The US is tightening restrictions on China’s access to chipmaking gear, according to two major equipment suppliers, underscoring Washington’s accelerating efforts to curb Beijing’s economic ambitions.
Washington had banned the sale of most gear that can fabricate chips of 10 nanometers or better to Chinese leader Semiconductor Manufacturing International Corp. without a license. Now it has expanded that barrier to equipment that can make anything more advanced than 14 nm, Lam Research Corp. Chief Executive Officer Tim Archer told analysts. The moratorium likely extends beyond SMIC and includes other fabrication plants run by contract chipmakers operating in China, including those by Taiwan Semiconductor Manufacturing Co.
“We were recently notified that there was to be a broadening of the restrictions of technology shipments to China for fabs that are operating below 14 nanometers,” Archer said on a conference call on Wednesday. “That’s the change, I think, people have been thinking might be coming and we’re prepared to fully comply. We’re working with the US government.”
In chip manufacturing, production identified by lower numbers of nanometers is more advanced. That means raising the restriction level to 14 nm from 10 would cover a broader range of semiconductor equipment.
The Commerce Department said in a statement it is tightening policies aimed at the People’s Republic of China, without specifying the precise chip geometry.
“The Biden Administration is focused on impairing PRC efforts to manufacture advanced semiconductors to address significant national security risks to the United States,” the agency said.
In the past two weeks or so, all US equipment makers have received letters from Commerce telling them not to supply gear to the Chinese for manufacturing at 14 nm or below, according to people familiar with the matter. The letters are at least partly an effort by the Biden administration to look tough on China, but Commerce had already declined many licenses at 14 nm so the change will have little financial impact, they said.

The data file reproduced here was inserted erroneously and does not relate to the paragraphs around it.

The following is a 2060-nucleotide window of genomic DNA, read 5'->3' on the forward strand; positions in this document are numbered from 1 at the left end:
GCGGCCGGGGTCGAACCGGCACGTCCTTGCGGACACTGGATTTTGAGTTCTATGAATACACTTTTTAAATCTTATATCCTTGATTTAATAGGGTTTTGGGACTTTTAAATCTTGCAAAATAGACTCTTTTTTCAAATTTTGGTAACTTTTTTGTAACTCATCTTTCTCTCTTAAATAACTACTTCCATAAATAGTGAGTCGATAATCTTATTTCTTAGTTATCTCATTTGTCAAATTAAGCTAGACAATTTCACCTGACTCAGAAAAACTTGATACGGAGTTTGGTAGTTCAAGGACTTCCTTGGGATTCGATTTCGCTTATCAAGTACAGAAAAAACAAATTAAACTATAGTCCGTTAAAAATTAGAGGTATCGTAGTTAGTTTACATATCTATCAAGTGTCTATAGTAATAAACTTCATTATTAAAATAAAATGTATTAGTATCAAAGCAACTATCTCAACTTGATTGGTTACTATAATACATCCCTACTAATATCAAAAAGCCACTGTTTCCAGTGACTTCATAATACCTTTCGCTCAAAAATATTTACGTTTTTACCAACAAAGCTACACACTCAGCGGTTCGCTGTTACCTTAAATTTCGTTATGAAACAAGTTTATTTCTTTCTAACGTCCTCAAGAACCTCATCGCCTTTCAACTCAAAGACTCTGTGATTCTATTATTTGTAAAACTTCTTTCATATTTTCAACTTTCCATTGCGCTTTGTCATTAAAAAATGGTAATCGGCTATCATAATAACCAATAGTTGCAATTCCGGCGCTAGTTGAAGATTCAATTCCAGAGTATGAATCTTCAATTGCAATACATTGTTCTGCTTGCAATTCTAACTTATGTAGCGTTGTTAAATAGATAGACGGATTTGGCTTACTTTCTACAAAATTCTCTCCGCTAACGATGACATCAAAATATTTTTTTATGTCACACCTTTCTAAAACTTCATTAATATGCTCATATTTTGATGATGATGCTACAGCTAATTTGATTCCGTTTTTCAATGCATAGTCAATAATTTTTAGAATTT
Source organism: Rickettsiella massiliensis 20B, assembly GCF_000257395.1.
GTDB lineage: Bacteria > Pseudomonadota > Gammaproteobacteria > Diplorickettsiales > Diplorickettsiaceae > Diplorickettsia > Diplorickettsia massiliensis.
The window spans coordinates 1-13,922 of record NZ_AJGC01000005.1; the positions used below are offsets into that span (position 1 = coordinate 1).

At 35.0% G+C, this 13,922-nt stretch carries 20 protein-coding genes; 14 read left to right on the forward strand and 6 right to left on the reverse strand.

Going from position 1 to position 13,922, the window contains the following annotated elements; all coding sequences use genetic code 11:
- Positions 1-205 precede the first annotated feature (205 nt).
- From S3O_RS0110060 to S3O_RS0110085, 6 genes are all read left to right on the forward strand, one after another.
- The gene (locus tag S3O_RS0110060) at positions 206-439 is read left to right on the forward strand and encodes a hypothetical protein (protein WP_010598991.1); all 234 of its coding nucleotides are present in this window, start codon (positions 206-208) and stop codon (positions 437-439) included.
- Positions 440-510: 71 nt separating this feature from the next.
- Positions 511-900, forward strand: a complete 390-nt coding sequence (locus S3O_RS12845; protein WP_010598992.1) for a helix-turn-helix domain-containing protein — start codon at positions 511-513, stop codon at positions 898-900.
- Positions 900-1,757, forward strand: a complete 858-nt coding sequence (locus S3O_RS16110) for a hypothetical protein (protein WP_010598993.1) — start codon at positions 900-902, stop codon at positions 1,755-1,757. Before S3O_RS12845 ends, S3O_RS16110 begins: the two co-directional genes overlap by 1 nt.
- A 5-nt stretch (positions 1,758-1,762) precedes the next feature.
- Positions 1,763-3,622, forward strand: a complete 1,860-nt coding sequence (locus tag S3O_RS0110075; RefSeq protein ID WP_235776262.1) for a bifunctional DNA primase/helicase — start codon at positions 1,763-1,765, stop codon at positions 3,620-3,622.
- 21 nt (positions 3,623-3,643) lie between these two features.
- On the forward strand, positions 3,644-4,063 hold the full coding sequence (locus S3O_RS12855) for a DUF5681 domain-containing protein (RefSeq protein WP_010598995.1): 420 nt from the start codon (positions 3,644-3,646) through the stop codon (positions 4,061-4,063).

The new requirements are targeted at foundries -- facilities making logic chips for others -- and exclude memory chips “to the best of our understanding,” Archer said. Lam Research executives said they had incorporated the impact of the US requirements into their outlook for the September quarter, without elaborating.
KLA Corp. CEO Rick Wallace on Thursday also confirmed his company had been notified by the US government of the change in export licensing requirements on China-bound gear for chips more advanced than 14 nm. Wallace said there was no material impact on KLA’s business.
The comments from the two California-based companies mark the first detailed confirmation that the Biden administration is ramping up attempts to contain China. The US is pushing partner countries like the Netherlands and Japan to ban ASML Holding NV and Nikon Corp. from selling to China mainstream technology essential in making a large chunk of the world’s chips, Bloomberg News has reported.
The new rules cover a wider swath of semiconductors across a plethora of industries and possibly impact far more companies than standing restrictions targeted at SMIC. While the new curbs specifically cover equipment capable of making chips more advanced than 14 nm, mature chips could still be affected as about 90% of gear is compatible from one generation to the next. Semiconductor manufacturers can reuse equipment as they migrate to more sophisticated nodes, meaning a ban on one generation could have longer-term ripple effects.
SMIC and TSMC are the two companies with the most advanced logic chipmaking capabilities in China. SMIC’s most sophisticated technology is 14 nm, while TSMC’s best is 16 nm in the country. Those are three generations behind the most cutting-edge technology TSMC owns in Taiwan.
The new rules are likely to impact SMIC, TSMC and any others with the ambition to build capacity for relatively advanced chips in China, as well as gearmakers such as Applied Materials Inc., ASML and Tokyo Electron Ltd. that sell to the world’s largest semiconductor market.
Representatives for TSMC, Tokyo Electron and SMIC didn’t immediately respond to requests for comment. An ASML spokesman said the company has not been notified of the potential new rules. A Nikon spokesperson said its shipments to China are not affected.